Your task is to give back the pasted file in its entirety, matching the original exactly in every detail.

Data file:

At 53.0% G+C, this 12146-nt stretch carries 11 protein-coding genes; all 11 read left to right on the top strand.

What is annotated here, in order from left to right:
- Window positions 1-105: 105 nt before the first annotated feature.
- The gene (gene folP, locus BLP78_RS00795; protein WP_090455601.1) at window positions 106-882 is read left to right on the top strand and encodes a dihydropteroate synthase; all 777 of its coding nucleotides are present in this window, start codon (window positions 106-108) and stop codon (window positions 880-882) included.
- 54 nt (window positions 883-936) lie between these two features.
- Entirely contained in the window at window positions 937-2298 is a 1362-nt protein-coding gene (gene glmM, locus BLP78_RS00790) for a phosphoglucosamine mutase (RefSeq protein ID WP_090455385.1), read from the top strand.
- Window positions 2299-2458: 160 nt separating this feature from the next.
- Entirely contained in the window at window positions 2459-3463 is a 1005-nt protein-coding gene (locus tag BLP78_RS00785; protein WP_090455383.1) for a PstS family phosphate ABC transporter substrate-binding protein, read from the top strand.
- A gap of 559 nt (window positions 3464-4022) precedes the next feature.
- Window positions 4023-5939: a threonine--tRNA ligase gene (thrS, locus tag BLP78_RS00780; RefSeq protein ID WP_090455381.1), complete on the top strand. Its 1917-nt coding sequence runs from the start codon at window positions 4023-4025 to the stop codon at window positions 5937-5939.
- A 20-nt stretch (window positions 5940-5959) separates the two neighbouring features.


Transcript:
At 53.0% G+C, this 12146-nt stretch carries 11 protein-coding genes; all 11 read left to right on the top strand.

What is annotated here, in order from left to right:
- Window positions 1-105: 105 nt before the first annotated feature.
- The gene (gene folP, locus BLP78_RS00795; protein WP_090455601.1) at window positions 106-882 is read left to right on the top strand and encodes a dihydropteroate synthase; all 777 of its coding nucleotides are present in this window, start codon (window positions 106-108) and stop codon (window positions 880-882) included.
- 54 nt (window positions 883-936) lie between these two features.
- Entirely contained in the window at window positions 937-2298 is a 1362-nt protein-coding gene (gene glmM, locus BLP78_RS00790) for a phosphoglucosamine mutase (RefSeq protein ID WP_090455385.1), read from the top strand.
- Window positions 2299-2458: 160 nt separating this feature from the next.
- Entirely contained in the window at window positions 2459-3463 is a 1005-nt protein-coding gene (locus tag BLP78_RS00785; protein WP_090455383.1) for a PstS family phosphate ABC transporter substrate-binding protein, read from the top strand.
- A gap of 559 nt (window positions 3464-4022) precedes the next feature.
- Window positions 4023-5939: a threonine--tRNA ligase gene (thrS, locus tag BLP78_RS00780; RefSeq protein ID WP_090455381.1), complete on the top strand. Its 1917-nt coding sequence runs from the start codon at window positions 4023-4025 to the stop codon at window positions 5937-5939.
- A 20-nt stretch (window positions 5940-5959) separates the two neighbouring features.